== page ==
The Supreme Court refused to provide reservation for Scheduled Caste and Scheduled Tribes in the higher judiciary on Monday as it turned down a plea of a district-level judge from Uttarakhand who sought to be promoted as a high court judge.
“Where is the rule, which says there has to be a quota for SC/ST in the HC? You cannot claim it as a right,” a bench headed by Chief Justice TS Thakur said, rejecting additional sessions judge Kanta Prasad’s petition demanding a direction to the Uttarakhand high court for reserving its seats for SC/ST judges.
Prasad, presently working as a registrar with the HC’s vigilance department, said the collegium that appoints judges to the appellate court should have considered him since there is no representation from his community in the higher judiciary.
Rejecting his contention, the bench told Prasad’s counsel that elevation to the HC is on the basis of seniority. “Only because you belong to a particular caste doesn’t mean you should become an HC judge. Has anyone junior to you from the services got promoted? If not, there is no reason for your grievance,” the bench said.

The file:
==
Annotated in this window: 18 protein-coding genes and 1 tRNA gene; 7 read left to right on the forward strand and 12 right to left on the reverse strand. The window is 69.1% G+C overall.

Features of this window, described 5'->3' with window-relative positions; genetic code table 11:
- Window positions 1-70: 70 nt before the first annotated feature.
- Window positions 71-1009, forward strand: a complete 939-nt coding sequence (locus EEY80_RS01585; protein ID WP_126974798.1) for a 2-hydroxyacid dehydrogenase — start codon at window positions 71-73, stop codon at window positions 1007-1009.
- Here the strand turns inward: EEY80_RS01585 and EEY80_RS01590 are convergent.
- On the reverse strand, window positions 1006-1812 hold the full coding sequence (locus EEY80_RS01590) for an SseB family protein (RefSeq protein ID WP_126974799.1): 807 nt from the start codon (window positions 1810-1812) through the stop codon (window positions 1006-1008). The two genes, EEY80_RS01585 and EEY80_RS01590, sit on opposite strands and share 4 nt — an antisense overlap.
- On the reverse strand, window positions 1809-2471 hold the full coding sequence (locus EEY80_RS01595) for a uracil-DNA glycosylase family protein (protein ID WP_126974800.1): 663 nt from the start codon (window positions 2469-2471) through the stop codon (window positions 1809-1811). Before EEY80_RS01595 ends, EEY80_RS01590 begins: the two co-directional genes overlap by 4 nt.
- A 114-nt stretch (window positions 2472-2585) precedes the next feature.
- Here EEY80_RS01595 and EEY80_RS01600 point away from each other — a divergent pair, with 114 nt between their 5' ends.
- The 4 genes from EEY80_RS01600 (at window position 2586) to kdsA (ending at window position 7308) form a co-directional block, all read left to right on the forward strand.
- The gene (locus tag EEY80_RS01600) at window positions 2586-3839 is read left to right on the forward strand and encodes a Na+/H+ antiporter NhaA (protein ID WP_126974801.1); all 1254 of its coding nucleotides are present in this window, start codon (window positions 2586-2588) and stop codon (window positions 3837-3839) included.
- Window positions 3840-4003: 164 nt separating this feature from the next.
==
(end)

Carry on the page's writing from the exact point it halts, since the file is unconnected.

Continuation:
A judge’s elevation to the high court usually follows either of two routes -- elevated from the bar to the bench or promoted from the trial court.
The second category of appointments is generally made on the basis of seniority. In Prasad’s case, the SC observed that none senior to him has become an HC judge.
When his counsel insisted the collegium is empowered to appoint judges, the bench told him that no judicial order can be passed to have quota and asked him to send his representation to the bench that recently held a detailed hearing on how to improve the appointment system in order to make it more transparent.